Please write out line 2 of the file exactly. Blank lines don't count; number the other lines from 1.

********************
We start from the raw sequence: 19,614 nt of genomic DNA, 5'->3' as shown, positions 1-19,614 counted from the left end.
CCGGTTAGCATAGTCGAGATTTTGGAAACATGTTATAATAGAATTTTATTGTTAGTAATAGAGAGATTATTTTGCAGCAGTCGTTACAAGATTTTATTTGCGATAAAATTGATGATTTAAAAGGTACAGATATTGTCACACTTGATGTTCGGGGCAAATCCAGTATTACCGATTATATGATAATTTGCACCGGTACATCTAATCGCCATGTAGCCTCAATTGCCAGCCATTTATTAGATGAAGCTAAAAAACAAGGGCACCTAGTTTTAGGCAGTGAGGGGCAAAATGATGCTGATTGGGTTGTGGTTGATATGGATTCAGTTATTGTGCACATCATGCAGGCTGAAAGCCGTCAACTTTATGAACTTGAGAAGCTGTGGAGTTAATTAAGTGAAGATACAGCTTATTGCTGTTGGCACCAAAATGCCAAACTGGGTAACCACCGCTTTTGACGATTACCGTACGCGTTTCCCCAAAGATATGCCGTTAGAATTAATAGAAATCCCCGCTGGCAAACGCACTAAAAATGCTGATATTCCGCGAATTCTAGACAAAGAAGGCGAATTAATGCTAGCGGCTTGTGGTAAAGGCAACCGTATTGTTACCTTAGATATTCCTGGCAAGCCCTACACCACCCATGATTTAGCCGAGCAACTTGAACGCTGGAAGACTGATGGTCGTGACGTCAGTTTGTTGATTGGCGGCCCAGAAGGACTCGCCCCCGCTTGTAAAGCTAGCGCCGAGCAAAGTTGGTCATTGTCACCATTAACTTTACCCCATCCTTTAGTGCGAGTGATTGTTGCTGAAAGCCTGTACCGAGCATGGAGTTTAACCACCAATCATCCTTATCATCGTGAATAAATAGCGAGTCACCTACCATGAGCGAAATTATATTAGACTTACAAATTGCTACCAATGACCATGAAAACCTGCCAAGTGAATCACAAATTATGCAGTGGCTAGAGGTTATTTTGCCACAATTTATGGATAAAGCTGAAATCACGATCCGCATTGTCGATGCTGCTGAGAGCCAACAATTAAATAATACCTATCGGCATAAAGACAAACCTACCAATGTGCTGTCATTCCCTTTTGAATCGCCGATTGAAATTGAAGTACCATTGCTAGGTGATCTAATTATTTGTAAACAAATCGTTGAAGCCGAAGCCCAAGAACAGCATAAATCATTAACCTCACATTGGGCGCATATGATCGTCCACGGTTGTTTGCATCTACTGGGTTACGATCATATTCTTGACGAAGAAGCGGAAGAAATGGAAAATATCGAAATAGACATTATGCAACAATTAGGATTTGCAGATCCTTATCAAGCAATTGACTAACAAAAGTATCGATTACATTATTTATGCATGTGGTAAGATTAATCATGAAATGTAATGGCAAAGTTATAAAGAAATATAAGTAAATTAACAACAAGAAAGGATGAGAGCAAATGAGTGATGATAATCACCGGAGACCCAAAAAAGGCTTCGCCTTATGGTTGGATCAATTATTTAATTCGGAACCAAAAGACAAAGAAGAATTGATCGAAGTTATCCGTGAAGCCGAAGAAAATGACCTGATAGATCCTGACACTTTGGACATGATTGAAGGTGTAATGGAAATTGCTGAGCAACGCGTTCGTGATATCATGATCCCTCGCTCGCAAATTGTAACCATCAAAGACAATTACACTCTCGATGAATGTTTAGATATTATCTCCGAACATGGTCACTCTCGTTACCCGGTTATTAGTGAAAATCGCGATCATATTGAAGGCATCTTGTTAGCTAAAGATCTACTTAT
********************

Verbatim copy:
CCGGTTAGCATAGTCGAGATTTTGGAAACATGTTATAATAGAATTTTATTGTTAGTAATAGAGAGATTATTTTGCAGCAGTCGTTACAAGATTTTATTTGCGATAAAATTGATGATTTAAAAGGTACAGATATTGTCACACTTGATGTTCGGGGCAAATCCAGTATTACCGATTATATGATAATTTGCACCGGTACATCTAATCGCCATGTAGCCTCAATTGCCAGCCATTTATTAGATGAAGCTAAAAAACAAGGGCACCTAGTTTTAGGCAGTGAGGGGCAAAATGATGCTGATTGGGTTGTGGTTGATATGGATTCAGTTATTGTGCACATCATGCAGGCTGAAAGCCGTCAACTTTATGAACTTGAGAAGCTGTGGAGTTAATTAAGTGAAGATACAGCTTATTGCTGTTGGCACCAAAATGCCAAACTGGGTAACCACCGCTTTTGACGATTACCGTACGCGTTTCCCCAAAGATATGCCGTTAGAATTAATAGAAATCCCCGCTGGCAAACGCACTAAAAATGCTGATATTCCGCGAATTCTAGACAAAGAAGGCGAATTAATGCTAGCGGCTTGTGGTAAAGGCAACCGTATTGTTACCTTAGATATTCCTGGCAAGCCCTACACCACCCATGATTTAGCCGAGCAACTTGAACGCTGGAAGACTGATGGTCGTGACGTCAGTTTGTTGATTGGCGGCCCAGAAGGACTCGCCCCCGCTTGTAAAGCTAGCGCCGAGCAAAGTTGGTCATTGTCACCATTAACTTTACCCCATCCTTTAGTGCGAGTGATTGTTGCTGAAAGCCTGTACCGAGCATGGAGTTTAACCACCAATCATCCTTATCATCGTGAATAAATAGCGAGTCACCTACCATGAGCGAAATTATATTAGACTTACAAATTGCTACCAATGACCATGAAAACCTGCCAAGTGAATCACAAATTATGCAGTGGCTAGAGGTTATTTTGCCACAATTTATGGATAAAGCTGAAATCACGATCCGCATTGTCGATGCTGCTGAGAGCCAACAATTAAATAATACCTATCGGCATAAAGACAAACCTACCAATGTGCTGTCATTCCCTTTTGAATCGCCGATTGAAATTGAAGTACCATTGCTAGGTGATCTAATTATTTGTAAACAAATCGTTGAAGCCGAAGCCCAAGAACAGCATAAATCATTAACCTCACATTGGGCGCATATGATCGTCCACGGTTGTTTGCATCTACTGGGTTACGATCATATTCTTGACGAAGAAGCGGAAGAAATGGAAAATATCGAAATAGACATTATGCAACAATTAGGATTTGCAGATCCTTATCAAGCAATTGACTAACAAAAGTATCGATTACATTATTTATGCATGTGGTAAGATTAATCATGAAATGTAATGGCAAAGTTATAAAGAAATATAAGTAAATTAACAACAAGAAAGGATGAGAGCAAATGAGTGATGATAATCACCGGAGACCCAAAAAAGGCTTCGCCTTATGGTTGGATCAATTATTTAATTCGGAACCAAAAGACAAAGAAGAATTGATCGAAGTTATCCGTGAAGCCGAAGAAAATGACCTGATAGATCCTGACACTTTGGACATGATTGAAGGTGTAATGGAAATTGCTGAGCAACGCGTTCGTGATATCATGATCCCTCGCTCGCAAATTGTAACCATCAAAGACAATTACACTCTCGATGAATGTTTAGATATTATCTCCGAACATGGTCACTCTCGTTACCCGGTTATTAGTGAAAATCGCGATCATATTGAAGGCATCTTGTTAGCTAAAGATCTACTTAT